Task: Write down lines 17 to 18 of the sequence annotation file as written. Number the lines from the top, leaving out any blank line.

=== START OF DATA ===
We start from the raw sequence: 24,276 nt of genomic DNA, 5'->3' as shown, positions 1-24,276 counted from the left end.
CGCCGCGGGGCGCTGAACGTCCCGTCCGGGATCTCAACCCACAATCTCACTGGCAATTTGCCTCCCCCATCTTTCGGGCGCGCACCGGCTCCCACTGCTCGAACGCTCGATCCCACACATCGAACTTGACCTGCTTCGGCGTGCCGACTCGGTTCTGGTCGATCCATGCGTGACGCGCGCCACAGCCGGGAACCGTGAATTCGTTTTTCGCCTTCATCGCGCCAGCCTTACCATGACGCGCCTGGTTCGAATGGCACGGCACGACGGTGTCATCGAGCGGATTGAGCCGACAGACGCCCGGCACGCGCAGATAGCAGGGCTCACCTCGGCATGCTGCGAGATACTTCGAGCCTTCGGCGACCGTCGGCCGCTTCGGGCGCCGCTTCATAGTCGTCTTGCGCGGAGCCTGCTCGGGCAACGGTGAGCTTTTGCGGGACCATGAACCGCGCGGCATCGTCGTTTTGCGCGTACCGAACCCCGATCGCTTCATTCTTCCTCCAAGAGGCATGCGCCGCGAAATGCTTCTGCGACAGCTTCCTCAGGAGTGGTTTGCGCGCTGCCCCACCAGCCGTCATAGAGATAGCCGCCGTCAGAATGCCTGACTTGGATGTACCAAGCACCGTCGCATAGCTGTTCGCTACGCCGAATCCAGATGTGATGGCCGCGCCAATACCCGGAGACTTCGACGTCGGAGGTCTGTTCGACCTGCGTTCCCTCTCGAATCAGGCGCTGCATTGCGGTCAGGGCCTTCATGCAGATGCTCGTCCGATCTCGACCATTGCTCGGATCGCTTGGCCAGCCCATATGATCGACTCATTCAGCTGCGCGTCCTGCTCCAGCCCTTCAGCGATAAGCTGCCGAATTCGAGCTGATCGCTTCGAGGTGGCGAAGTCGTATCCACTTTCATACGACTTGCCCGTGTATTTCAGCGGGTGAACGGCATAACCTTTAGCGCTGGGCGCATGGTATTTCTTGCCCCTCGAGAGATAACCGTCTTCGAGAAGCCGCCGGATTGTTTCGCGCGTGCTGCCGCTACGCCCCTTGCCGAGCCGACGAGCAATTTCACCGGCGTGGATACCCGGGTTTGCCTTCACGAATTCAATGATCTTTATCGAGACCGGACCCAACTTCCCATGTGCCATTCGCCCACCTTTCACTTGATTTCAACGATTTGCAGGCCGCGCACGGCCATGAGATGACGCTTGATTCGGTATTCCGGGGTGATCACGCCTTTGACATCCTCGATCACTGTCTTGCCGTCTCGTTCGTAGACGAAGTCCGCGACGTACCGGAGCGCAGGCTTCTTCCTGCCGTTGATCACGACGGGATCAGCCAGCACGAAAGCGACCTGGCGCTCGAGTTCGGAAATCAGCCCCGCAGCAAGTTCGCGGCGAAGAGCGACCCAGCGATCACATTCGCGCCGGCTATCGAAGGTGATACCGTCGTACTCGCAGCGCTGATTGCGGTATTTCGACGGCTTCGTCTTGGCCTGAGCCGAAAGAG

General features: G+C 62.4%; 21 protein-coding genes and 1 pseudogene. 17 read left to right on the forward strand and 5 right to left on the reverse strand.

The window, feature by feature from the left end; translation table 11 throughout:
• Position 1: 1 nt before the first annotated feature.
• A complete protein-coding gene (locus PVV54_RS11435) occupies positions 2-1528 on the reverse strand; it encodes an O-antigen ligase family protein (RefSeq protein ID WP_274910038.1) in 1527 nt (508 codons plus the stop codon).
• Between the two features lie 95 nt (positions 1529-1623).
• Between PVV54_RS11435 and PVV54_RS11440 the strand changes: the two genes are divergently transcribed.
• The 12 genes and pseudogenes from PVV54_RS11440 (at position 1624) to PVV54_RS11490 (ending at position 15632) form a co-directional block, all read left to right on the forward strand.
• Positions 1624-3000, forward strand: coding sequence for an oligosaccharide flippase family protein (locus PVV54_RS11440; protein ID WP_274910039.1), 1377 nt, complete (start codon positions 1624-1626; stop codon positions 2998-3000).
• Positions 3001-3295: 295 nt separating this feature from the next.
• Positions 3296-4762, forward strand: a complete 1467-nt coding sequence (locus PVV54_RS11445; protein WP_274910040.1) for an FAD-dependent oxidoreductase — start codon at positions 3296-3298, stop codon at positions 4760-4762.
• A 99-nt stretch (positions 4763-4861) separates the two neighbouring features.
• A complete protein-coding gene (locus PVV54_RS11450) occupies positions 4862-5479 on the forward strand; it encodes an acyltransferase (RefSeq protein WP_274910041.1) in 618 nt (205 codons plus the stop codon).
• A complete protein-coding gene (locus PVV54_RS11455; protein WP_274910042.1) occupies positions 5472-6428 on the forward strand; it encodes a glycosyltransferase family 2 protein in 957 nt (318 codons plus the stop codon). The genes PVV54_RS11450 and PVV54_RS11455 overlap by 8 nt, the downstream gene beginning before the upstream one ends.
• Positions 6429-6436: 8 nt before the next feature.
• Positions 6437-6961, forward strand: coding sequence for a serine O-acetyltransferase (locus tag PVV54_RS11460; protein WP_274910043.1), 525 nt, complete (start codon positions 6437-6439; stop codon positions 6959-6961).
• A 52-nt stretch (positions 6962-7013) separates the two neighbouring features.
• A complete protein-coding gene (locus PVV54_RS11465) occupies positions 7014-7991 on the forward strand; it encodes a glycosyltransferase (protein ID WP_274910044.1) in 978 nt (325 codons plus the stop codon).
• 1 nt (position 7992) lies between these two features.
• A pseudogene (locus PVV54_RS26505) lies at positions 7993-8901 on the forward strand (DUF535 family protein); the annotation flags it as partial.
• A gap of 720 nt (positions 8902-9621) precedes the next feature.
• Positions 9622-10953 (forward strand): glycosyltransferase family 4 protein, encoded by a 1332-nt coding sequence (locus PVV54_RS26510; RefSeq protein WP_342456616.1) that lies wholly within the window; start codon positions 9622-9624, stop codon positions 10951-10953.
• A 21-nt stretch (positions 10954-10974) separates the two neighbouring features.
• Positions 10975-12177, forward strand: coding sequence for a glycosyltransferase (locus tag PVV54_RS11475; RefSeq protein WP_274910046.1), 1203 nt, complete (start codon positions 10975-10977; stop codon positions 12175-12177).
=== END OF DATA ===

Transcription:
• Positions 6437-6961, forward strand: coding sequence for a serine O-acetyltransferase (locus tag PVV54_RS11460; protein WP_274910043.1), 525 nt, complete (start codon positions 6437-6439; stop codon positions 6959-6961).
• A 52-nt stretch (positions 6962-7013) separates the two neighbouring features.